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Missouri vs Kansas rivalry game benefits local businesses

After more than a decade, the border war returned to Columbia. With crowds of fans following their teams, the sports rivalry between Missouri and Kansas is benefiting local businesses.

Jason Paetzold, the owner of Bud’s Classic Barbecue, said the restaurant’s numbers have been similar to what they would see on a football game day.

“Anytime there's a great matchup,” Paetzold said. “Our sales just go through the roof. So with our location being right across from the university, we ride that same pony, we're in it to win it with them.”

Crowds follow a pretty predictable pattern, he said. The number of customers quickly grows at noon for lunch, then dissipates about an hour before game time. The crowds are back as soon as the basketball game finishes though.

“The celebration will be at Bud’s,” Paetzold said. “This town takes on a whole new life when there's a big game in town, whether it's football or basketball.”

Throughout the day, fans wearing their team’s colors made their way down the stretch of sidewalk in front of the restaurant. Among them was a group of three girls wearing gold and black.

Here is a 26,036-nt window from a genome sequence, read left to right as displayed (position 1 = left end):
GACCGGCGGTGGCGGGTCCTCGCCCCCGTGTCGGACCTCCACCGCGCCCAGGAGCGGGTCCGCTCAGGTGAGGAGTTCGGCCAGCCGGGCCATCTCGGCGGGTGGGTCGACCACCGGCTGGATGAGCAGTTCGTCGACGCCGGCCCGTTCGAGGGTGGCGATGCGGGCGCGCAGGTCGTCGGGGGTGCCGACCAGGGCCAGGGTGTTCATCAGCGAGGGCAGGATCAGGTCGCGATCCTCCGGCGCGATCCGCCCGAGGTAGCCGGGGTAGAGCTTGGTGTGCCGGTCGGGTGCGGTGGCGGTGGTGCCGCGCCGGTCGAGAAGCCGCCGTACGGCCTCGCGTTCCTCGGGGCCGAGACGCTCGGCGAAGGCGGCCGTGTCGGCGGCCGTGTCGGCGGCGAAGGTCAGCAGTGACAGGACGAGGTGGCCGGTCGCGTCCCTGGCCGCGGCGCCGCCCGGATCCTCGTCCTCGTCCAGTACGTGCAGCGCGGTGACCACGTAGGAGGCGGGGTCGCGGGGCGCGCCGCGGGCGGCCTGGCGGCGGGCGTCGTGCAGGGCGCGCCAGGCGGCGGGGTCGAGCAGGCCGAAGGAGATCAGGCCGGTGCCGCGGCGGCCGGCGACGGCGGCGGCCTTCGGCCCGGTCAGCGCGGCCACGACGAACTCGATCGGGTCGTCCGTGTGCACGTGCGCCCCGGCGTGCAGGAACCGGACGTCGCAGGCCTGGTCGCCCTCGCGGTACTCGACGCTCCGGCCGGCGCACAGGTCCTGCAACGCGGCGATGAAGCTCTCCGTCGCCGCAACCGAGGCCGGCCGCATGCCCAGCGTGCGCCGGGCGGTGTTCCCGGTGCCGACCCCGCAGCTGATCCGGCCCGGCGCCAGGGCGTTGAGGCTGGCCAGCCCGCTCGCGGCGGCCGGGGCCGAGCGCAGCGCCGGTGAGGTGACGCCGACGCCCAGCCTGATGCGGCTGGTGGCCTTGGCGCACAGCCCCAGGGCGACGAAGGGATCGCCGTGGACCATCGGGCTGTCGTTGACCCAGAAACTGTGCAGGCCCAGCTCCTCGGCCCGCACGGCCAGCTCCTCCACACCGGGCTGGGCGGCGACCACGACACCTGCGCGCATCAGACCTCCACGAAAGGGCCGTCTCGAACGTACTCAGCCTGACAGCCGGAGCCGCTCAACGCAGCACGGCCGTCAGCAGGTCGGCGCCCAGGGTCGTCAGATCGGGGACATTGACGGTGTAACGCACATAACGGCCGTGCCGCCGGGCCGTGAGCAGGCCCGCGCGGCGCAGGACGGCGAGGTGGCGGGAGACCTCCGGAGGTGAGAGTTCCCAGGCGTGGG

University of Missouri freshmen Julia Andreyuk, Aubrey Adams and Katie Godefroid said it was their first rivalry game. With limited tickets to the basketball game, being able to come downtown offered a different type of experience too they said.

“Even if we don't win, even if we completely kill it, then it doesn't matter because we're all with our fellow students,” Adams said. “It's really nice to be able to come downtown and also be with other fans and other people in your community to share this moment with.”  

When it comes to these sorts of games, fans usually arrive in Columbia Friday night and stay over the weekend, the director of the City of Columbia's Convention and Visitors Bureau said.

At last check Friday afternoon, she said two hotels were almost completely sold out for Saturday night.

“You're bringing people into the community they come here,” Amy Schneider said. “They spend their money on gas, on retail, on restaurants, on hotels, that's new money into the community that allows us to enjoy the things that we love so much about Columbia.”

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Abby Landwehr


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